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Monmouthshire Midsummer Sessions.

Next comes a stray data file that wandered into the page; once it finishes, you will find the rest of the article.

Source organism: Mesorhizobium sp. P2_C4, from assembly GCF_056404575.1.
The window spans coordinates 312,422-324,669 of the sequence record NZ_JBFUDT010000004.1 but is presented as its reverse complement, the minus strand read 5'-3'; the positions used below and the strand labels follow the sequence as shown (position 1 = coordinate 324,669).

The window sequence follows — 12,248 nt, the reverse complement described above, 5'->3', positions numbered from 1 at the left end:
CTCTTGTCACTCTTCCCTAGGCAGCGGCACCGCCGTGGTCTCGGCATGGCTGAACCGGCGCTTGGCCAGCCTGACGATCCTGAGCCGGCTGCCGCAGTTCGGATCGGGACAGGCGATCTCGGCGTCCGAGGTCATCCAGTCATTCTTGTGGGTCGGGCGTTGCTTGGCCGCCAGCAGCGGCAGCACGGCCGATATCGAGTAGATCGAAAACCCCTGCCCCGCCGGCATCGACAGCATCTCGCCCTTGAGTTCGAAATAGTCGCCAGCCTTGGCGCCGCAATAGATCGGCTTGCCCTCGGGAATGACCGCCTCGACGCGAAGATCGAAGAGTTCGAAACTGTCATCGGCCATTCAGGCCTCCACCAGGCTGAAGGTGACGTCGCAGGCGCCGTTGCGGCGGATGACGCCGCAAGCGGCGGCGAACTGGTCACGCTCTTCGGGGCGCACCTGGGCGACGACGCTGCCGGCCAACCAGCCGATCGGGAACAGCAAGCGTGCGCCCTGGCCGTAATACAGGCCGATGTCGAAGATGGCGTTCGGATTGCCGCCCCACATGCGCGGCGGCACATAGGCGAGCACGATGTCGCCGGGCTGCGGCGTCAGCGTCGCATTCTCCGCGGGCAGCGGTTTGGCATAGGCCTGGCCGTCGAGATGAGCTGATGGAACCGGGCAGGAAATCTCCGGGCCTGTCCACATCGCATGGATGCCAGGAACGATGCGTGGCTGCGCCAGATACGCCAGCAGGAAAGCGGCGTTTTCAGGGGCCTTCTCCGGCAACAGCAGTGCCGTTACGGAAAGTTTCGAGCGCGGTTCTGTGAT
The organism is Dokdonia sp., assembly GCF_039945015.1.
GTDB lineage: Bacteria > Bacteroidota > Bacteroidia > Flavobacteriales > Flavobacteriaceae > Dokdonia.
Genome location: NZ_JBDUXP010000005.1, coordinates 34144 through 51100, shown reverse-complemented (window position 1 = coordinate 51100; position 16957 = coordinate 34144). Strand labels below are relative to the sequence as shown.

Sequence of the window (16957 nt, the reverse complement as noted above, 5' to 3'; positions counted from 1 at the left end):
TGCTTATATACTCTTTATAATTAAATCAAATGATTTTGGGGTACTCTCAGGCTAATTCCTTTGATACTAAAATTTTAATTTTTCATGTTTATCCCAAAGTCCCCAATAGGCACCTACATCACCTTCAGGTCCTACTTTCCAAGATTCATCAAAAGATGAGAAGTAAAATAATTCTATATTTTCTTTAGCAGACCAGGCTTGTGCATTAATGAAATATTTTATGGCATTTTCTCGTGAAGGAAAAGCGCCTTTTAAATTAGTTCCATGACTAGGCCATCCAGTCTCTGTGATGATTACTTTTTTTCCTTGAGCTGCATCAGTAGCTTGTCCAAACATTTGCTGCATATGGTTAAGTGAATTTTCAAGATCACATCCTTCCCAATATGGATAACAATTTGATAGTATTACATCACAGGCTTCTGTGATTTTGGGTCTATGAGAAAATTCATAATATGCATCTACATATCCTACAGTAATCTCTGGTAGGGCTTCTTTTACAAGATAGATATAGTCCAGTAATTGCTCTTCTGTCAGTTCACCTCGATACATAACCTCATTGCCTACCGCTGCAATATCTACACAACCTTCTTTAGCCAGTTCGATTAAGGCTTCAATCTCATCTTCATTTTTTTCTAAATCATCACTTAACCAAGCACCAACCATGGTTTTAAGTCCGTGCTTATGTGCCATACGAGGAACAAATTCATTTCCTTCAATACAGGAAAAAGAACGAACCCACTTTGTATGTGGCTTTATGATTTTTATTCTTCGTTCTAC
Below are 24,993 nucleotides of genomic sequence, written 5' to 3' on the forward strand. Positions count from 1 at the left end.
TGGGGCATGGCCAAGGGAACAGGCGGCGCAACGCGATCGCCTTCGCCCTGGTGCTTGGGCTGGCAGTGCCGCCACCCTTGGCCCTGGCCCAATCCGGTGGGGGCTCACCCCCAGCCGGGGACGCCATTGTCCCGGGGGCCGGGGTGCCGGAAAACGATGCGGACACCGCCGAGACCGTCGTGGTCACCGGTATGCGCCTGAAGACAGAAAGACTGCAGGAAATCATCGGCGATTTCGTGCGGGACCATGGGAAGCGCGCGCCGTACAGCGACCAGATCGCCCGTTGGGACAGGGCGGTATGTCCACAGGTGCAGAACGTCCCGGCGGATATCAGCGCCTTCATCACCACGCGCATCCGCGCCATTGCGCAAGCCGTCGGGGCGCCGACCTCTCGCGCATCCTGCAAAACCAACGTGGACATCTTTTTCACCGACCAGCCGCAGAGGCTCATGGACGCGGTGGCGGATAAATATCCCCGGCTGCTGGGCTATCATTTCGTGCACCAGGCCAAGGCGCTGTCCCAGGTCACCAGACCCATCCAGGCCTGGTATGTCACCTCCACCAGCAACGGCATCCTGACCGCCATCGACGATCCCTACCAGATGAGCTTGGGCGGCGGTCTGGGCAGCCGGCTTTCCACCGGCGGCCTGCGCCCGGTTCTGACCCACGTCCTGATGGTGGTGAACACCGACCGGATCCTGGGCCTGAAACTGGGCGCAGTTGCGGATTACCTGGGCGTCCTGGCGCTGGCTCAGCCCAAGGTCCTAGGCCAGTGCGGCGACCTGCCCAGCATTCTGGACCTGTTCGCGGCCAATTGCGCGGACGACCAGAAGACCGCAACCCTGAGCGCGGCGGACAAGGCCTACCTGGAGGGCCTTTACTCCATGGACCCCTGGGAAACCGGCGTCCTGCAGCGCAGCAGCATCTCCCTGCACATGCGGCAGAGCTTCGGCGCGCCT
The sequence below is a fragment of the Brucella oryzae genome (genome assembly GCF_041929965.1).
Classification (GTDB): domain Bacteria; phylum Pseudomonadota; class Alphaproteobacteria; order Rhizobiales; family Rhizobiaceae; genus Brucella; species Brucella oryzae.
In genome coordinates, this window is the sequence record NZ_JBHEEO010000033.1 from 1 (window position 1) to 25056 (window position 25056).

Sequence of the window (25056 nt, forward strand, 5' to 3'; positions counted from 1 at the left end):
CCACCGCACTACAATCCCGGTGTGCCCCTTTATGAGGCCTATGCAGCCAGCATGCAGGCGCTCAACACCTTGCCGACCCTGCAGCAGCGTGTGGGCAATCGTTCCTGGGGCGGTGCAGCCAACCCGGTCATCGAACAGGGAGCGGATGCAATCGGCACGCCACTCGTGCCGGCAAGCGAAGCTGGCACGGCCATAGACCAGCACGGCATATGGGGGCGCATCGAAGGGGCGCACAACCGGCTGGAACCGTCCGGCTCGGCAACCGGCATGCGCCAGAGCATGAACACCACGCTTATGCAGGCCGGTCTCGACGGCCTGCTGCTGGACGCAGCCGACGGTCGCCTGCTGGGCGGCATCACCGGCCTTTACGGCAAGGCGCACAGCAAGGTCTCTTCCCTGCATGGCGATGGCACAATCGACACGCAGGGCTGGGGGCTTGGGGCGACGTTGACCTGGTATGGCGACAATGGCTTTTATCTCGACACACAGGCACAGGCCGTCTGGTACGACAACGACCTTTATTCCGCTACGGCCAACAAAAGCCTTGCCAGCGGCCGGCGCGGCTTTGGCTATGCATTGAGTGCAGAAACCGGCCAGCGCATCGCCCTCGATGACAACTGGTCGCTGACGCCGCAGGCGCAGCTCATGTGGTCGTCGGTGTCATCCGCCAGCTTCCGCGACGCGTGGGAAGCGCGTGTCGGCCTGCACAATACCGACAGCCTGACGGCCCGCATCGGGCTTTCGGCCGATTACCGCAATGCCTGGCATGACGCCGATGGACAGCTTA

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MARK OF RESPECT TO THE REV. 1). RHYS STEPHEN. This gentleman, who has for several years past been the minister of the Grosvenor-stieet baptist chapel, heini; about to leave Manchester, a nnmber of his fiiends and fellow-countrymen- determine to testify their regard for him by an invitation to a public tea meeting. Due airanpements having been made, this tribute of uspect was shown to him on Wednesday evening last, v-hen about 300 persons sat down to tea, in the Town Hall, Choilton-uprn-Mfidlocfc. Whi e 'he substantial part of the entertainment was undergoing discussion-and also at sub- sequent intervals—" Giail medd dod mwyn." and olher favourlte Welsh airs, were skilfully played, by one of Cambria's sons, on their national instrument, the harp. The chair was occupied hy Mr. John Francis, surveyor, who, in ie erence 10 the occasion upon which they were assembled, said he was not adapted, either by ability or inclination, to pass high eulogies on individuals but with respect to the Key. MI. Stephen, he was bound to say he considered him to be a niau possessed of a large and liberal mind the works he had produced wt-re sufficient to distinguish him. He "aS deeply attached to his fellow countrymen, and especially to tuose over whom he had exercised his pastoral care but he was at tile utmost iemove from biuotiv, and it had been one of bis characteristics, that he had, inconneciion with his ministry, also endeavoured, in various ways, to promote the welfare and advancement of the community generally. He wa g ad to see so lars;e an audience, and as it was not limited to persons of only one religious denomination, this was another proof of the geneial and high esteem in which Mr. Stephen was heid. That gentleman was about to repair to the great central nurt of intelligence, and lie had no doubt but his merits would be duly appreciated. Mr. Stephen (evidently labouring under deep emotion) then rose, an d addressing the audience as his friends and fellow, countrymen, sat" ne was, like their chairman incapable of eulogy, but in bis <jwn "1 the name of his wife, and in the name of his children, he bugge() thank them deeply—intensely—for the kindness shown to him. With respect to the lecture on ancient Welsh literature and eminent Welshmen, which had been an- nounced he uid not feel disposed to enter on those subjects at muiui length. the reverend gentleman then proceeded to give an account of the literary pioductioos of several ancient Welsh writers, and exhibited a work in three volumes which, he said, contained some poems that were written beloie the Saxons could write their names. One of those poems referied to a battle fought on the const of Westmoreland Christianity, too, lie remarked, existed in Wales before the Saxons knew the name of Christ. Having cautioned the audience against understanding his national U eof the word Saxon" in any disrespectful sense, he made some allusions to ihe very partial and ui just manner in which the late commission of inquiry into the state of education in Wales had been cood lIcted- by three young barristers, whose practice had been to obtain information from tmperfiect and pujudici d sources, and pass by men of great experience who were wi ll acquainted with the Welsh people. iVlr Stephen concluded by assuring his friends, in takmp leave of them, that he should Irrg retain a deep recollection of their kindness. The Rev H. Wuighan, D.D. addressed tha ai dience in an animated soe> ch of considerable duration, in tl.e course of which hs remarked that he had, like Mr. Stephen, fe t it his duty not to cot;fi..e his exertions entirely within Ins onurch, but when tiie c Jounon interest appeared to claim his attention, hehad respon e to it. His own impression was, that if a minister were se ec e the pas'or and guide of a congregation, and were ,e 0 a qualified for such a responsible charge, tie was surt' V 0 e the guide of his own ways whli reference to ie.e. 1 r*y public dutv. lie thought the greal point for am nis er O'chieve was, to learn so to apportion his time, and employ his ofluence, as to promote the largest amount of good to the community. The Kev. w. M'Kerrow expressed the pleasure lie expernace) in m etiiu". his Welsh fiiendj, and of testifying his nspeet for Mr. Ste; hen as a man, a philanthropist, and a Christian. The lit v Mr. EdwHds avowed his concurrence in the high opinions expressed ot Mr. Stephen, who would, in retiring from them, carry with him their best wishes for the future happiness and prosperity 01 himself and family, Thanks were voted to the chaiinmn, and the proceeding t t rminated at haif-past ten o'clock,—Manchester Eiu-minfr,



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